The geomagnetic storm could also make auroras visible in the Northeast and upper Midwest.
A solar storm could disrupt U.S. communications this week and will almost certainly create spectacular views of northern lights—also known as auroras—according to space weather forecasters at the National Oceanic and Atmospheric Administration.
NOAA’s Space Weather Prediction Center estimates the effects of the solar storm—caused by geomagnetic activity on the Sun—will be strongest on Thursday, potentially reaching a G3 designation on NOAA’s scales. Solar storms that reach G3 can cause power grid fluctuations, and irregularities in GPS, radio and satellite communications. The most extreme geomagnetic storms are rated at a G5.
“Geomagnetic storms can impact infrastructure in near-Earth orbit and on the surface, potentially disrupting communications, the electric power grid, navigation, radio and satellite operations,” NOAA said in a press statement. “It can also drive the aurora further south from its usual position over the polar region. Auroras for this storm may be visible, if the weather conditions are favorable, as far south as Pennsylvania to Iowa to Oregon.”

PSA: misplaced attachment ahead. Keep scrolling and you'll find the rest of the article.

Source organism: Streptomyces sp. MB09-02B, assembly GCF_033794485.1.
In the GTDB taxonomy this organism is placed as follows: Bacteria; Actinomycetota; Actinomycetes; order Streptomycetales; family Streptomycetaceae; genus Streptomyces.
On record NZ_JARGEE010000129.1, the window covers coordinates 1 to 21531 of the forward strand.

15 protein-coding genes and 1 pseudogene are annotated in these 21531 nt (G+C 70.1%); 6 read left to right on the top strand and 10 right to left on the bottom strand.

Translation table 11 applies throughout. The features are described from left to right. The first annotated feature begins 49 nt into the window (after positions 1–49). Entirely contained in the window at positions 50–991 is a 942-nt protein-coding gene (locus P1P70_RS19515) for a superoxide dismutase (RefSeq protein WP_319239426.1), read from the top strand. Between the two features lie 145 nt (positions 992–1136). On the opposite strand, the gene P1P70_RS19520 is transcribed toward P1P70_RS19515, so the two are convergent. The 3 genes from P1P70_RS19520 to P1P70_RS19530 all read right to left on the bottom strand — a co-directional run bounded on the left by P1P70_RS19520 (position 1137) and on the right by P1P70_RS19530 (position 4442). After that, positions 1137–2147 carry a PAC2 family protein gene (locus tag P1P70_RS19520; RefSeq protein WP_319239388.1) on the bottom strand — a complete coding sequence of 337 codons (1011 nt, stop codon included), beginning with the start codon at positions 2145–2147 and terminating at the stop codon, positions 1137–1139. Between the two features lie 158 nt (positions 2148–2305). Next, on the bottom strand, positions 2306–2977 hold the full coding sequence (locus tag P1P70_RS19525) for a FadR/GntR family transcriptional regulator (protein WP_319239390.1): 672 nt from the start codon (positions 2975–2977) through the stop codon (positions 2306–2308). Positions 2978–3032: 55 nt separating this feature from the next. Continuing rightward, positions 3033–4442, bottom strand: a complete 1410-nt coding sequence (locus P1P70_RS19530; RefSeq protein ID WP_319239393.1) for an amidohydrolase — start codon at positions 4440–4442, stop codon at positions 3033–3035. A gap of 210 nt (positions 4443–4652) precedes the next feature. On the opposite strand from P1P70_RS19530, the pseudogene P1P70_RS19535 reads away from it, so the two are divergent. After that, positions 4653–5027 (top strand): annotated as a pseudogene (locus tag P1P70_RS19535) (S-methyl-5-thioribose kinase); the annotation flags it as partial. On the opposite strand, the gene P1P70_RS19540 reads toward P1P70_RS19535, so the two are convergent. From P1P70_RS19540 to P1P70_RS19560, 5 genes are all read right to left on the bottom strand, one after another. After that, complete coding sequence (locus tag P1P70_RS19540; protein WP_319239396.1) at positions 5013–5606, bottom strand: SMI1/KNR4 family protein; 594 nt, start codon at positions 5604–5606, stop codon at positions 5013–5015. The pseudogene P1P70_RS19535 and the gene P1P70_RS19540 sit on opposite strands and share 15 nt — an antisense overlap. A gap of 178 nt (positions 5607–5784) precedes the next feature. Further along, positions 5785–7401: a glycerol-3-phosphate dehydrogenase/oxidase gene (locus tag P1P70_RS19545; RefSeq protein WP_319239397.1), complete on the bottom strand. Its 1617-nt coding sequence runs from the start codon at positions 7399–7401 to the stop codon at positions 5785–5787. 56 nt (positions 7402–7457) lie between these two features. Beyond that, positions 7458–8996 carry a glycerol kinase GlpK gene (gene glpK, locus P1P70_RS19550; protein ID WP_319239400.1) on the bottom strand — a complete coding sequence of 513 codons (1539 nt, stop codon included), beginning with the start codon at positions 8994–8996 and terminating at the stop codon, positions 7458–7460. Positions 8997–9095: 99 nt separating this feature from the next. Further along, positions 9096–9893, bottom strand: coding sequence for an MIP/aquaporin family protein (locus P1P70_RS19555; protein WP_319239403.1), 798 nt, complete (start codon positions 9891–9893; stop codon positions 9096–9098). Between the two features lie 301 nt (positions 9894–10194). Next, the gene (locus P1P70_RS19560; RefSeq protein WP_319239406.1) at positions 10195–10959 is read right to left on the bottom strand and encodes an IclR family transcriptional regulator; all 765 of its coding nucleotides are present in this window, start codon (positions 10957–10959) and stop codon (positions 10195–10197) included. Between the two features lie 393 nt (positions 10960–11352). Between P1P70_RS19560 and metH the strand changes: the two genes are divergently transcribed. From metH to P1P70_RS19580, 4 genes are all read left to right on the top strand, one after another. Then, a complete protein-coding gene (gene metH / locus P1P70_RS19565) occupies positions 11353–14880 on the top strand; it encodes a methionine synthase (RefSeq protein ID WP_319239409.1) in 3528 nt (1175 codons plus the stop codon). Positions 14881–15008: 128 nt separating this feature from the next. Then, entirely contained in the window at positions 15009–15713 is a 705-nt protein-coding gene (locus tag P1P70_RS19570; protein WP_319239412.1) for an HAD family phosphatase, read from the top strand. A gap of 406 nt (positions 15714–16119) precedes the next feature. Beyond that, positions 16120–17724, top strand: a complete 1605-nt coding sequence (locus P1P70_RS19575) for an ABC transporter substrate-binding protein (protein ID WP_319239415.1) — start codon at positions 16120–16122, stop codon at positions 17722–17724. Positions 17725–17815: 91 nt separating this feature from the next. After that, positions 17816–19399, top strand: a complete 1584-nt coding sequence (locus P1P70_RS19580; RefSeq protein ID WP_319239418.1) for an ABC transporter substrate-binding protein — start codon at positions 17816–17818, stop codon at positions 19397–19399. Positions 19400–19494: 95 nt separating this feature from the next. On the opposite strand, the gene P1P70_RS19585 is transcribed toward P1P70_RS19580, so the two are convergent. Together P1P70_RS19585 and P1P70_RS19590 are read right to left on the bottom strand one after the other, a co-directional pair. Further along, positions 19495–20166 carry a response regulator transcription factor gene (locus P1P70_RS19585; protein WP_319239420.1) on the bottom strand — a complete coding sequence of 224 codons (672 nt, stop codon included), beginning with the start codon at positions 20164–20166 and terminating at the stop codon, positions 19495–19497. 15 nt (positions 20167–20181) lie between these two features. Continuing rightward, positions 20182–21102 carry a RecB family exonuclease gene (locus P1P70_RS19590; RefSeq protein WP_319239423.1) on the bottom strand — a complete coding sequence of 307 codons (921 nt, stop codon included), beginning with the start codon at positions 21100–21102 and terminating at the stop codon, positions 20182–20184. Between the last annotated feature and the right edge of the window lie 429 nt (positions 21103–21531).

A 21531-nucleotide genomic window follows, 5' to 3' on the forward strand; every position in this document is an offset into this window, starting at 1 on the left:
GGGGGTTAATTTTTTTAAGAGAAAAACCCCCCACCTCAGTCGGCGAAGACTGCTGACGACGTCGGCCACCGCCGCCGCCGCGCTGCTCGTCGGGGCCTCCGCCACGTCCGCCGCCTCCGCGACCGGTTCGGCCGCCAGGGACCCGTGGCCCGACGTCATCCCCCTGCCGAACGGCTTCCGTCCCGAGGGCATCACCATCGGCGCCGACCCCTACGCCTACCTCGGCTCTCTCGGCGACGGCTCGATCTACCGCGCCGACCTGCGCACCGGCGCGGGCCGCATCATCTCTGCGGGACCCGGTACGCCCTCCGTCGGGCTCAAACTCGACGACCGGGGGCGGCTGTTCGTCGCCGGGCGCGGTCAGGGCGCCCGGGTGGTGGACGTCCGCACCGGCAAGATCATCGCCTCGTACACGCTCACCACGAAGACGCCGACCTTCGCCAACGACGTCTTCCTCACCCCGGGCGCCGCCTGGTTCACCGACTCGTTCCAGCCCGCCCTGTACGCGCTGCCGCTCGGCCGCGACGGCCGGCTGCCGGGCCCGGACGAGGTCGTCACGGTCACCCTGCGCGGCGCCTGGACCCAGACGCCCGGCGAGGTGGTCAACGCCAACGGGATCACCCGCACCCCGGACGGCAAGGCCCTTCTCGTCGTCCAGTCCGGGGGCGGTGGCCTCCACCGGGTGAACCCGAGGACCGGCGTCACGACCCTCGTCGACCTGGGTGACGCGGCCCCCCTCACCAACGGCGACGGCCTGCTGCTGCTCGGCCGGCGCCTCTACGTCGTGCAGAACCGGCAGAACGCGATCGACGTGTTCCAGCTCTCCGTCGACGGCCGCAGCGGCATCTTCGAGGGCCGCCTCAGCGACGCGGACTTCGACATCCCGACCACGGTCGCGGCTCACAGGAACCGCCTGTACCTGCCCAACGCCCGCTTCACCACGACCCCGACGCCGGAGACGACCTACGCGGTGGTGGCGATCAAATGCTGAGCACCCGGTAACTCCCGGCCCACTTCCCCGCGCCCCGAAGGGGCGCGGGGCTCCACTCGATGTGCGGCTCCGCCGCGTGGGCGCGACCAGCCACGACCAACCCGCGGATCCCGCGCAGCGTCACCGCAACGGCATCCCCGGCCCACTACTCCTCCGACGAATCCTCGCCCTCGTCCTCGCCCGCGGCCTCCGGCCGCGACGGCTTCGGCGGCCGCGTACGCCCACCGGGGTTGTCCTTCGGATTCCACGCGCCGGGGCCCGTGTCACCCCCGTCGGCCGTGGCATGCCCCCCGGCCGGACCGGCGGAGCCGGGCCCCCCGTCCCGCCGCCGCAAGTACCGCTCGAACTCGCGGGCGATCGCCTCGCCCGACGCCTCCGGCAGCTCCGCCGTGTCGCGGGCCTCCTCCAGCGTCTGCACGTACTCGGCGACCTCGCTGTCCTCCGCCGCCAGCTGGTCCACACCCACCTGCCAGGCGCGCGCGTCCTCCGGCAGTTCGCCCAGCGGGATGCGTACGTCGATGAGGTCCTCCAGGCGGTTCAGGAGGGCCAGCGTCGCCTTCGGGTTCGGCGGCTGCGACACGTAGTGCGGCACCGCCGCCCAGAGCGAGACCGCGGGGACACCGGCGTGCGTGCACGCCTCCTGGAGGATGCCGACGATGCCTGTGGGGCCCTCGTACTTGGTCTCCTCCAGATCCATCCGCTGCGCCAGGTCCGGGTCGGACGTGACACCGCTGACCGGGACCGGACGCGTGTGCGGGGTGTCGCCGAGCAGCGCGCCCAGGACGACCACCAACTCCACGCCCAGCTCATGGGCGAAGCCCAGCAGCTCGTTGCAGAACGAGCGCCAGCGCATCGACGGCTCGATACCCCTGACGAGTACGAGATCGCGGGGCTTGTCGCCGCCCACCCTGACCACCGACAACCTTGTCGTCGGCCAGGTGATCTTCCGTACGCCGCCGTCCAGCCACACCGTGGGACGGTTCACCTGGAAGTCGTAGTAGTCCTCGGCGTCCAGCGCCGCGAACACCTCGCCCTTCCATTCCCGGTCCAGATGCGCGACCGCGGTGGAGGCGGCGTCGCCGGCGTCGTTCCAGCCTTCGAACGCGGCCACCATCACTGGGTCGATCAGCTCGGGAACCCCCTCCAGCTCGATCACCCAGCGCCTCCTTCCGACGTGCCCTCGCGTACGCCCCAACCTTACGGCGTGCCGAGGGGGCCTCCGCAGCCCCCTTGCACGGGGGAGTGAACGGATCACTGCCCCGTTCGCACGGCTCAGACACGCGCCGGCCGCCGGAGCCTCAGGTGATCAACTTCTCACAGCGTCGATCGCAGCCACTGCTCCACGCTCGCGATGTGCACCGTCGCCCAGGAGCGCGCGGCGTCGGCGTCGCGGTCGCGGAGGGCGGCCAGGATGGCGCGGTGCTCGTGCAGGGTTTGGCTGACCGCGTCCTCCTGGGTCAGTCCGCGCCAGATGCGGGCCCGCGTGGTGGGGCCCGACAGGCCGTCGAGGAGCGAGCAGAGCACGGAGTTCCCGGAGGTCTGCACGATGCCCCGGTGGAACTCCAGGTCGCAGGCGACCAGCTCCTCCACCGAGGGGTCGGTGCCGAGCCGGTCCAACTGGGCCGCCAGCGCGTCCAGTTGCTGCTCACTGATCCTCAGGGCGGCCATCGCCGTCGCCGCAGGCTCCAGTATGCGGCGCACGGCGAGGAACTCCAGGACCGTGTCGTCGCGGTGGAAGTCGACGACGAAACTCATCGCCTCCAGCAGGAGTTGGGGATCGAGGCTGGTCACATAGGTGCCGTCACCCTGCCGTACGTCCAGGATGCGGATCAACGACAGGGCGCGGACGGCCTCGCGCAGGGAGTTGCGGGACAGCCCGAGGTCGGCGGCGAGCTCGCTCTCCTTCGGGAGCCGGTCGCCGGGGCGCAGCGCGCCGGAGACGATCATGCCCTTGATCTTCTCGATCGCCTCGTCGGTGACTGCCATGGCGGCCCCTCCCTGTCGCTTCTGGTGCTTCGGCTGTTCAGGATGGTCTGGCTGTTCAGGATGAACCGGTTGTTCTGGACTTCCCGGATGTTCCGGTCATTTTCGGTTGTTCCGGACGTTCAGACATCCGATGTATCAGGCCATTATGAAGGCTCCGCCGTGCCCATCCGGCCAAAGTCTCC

NOAA monitors solar activity largely through a refrigerator-sized spacecraft called the Deep Space Climate Observatory, or DSCOVR. Most solar activity is minor and the Earth’s magnetosphere shields humanity from the effects of charged particles the sun regularly spews into space through solar wind. However, a 2008 National Research Council report concluded that “the most extreme” solar storms could cause trillions in damages by crippling electrical grids and damaging communications systems.